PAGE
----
Mark of The Witch (Review 2016)

Author: Laura Cosheril

You have to love retitles, right? Mark of the Witch premiered at Fright Fest 2014 as Another before changing its name to the aforementioned. This is, I think, a great move considering a lot of “witch” movies are coming out at the moment (The Last Witch Hunter, The Witch etc. etc.) which will probably make this underground movie a lot easier to find, at the moment if you do any search for “Mark of the Witch” you’re assaulted with the 1970’s low budget movie of the same name. Give it time and I’m sure this rendition will start taking over the search engines.

Now, onto the movie; the opening scene is incredibly unsettling and creepy. We see ritualists in outfits that somewhat resemble the KKK doing some sort of dark ritual with a baby. The cinematography in this scene is excellent and really adds to the dark atmosphere. At this point I’m really enjoying it and, admittedly, my standards are set quite high after this scene. Now, fast forward 18 years and we meet Jordyn (Ana Paula Redding) who we quickly realise is the baby in the ritual from the previous scene. Now, here comes my first annoyance with this film – the casting. Jordyn is meant to be 18 years old, yet Ana Paula Redding is clearly a lot older. But this is a usual occurrence, actors being older than their character, but this is where makeup comes in. If you want to make an actor look younger you don’t plaster them in heavy makeup which is what the makeup artist here decided to do which did not work in their favour.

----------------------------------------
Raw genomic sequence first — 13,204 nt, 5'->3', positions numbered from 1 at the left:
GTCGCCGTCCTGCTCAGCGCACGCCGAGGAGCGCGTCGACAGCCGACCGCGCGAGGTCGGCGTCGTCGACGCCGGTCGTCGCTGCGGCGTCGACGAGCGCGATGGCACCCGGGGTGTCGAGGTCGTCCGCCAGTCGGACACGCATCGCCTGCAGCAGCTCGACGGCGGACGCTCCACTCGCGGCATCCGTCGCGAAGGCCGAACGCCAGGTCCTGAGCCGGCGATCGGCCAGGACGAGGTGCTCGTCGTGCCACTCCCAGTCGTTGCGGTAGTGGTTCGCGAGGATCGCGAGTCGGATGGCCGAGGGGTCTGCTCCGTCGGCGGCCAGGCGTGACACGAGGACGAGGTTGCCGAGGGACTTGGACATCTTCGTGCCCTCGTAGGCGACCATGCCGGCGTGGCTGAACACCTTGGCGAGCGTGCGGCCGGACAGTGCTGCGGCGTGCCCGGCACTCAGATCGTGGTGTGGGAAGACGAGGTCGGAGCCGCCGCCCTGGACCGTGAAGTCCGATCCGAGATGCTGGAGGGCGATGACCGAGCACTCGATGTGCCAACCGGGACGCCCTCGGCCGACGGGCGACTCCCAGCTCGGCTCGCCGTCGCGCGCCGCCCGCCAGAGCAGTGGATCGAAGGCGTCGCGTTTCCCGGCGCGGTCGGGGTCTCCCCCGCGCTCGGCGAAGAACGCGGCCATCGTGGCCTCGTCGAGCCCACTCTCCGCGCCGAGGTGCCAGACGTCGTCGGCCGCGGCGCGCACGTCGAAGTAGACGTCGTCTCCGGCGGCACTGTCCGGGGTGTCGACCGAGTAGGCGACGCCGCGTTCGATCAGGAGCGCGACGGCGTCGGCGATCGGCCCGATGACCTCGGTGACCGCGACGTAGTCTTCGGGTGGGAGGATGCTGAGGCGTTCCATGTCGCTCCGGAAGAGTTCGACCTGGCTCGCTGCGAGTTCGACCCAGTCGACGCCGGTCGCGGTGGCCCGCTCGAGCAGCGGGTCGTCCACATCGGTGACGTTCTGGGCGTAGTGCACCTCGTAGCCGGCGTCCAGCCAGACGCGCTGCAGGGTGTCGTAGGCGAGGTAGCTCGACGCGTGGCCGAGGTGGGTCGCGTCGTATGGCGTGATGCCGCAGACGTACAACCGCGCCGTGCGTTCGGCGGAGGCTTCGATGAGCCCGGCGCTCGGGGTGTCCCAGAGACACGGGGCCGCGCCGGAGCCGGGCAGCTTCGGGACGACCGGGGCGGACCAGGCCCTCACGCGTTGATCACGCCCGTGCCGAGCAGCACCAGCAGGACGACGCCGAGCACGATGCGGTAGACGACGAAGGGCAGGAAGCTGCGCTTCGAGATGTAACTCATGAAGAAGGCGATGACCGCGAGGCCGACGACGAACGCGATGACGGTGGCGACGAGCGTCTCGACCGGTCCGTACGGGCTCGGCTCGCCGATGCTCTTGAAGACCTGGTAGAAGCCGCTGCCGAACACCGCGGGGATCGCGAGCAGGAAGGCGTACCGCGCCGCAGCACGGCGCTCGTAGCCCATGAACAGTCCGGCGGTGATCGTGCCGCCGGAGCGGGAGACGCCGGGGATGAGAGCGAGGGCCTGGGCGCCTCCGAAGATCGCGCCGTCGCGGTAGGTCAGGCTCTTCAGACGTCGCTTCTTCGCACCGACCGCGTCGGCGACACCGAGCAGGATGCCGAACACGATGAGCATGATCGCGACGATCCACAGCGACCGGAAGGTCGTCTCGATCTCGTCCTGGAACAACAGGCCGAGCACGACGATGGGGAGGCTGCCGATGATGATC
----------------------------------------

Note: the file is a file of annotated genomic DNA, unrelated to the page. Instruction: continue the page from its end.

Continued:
Makeup doesn’t make or break a film, so this is a minor annoyance; on with the film! During Jordyn’s 18th birthday party, her Aunt Ruth starts babbling on about how “it’s time” and stabs herself at the dinner table. Fake blood, you ask? No, my dear reader, this is a far cry from Carrie. They decided to use poorly constructed CGI for the blood and stab wound. Why oh why would they do this?

CGI is a small part of the film, so yet another minor annoyance; back to the film! It is at this point that Jordyn’s world (understandably) starts taking a turn for the worse… Demonic style. She’s whisked into a world of demonic possession and Satanism. This is where the film, ironically, also starts taking a downward turn. Not only does Ana Paula Redding’s acting infuriate me when she’s the “good Jordyn” but it’s even worse when she starts taking a dark turn. She lacks the fundamental basics, when she’s trying to act angry there is no anger there; you can actually tell she’s acting. The rest of the cast aren’t much better but at least there’s a titbit of passion in their acting.

It’s worth it to say there’s very little meaningful dialogue in this movie, and what little dialogue there is is completely hollow. There’s drawn out conversations that really have no need and the whole script reeks of mediocrity.

The saviour of this entire movie was the camera work. It was so immersive and at times felt somewhat like an art film. If the scene was supposed to be dark and disturbing, the camera work made us feel that way, rarely anything else. Someone give these cameramen an award!

The storyline had a lot of potential but unfortunately fails to deliver big time. It’s not easy trying to make a new spin on something that has been done a hundred times before and done well. If you like great cinematography and mind numbing acting and dialogue, then definitely, by all means pick up this movie. For anyone else, I’d recommend giving this one a wide berth.

Rating: 2/5

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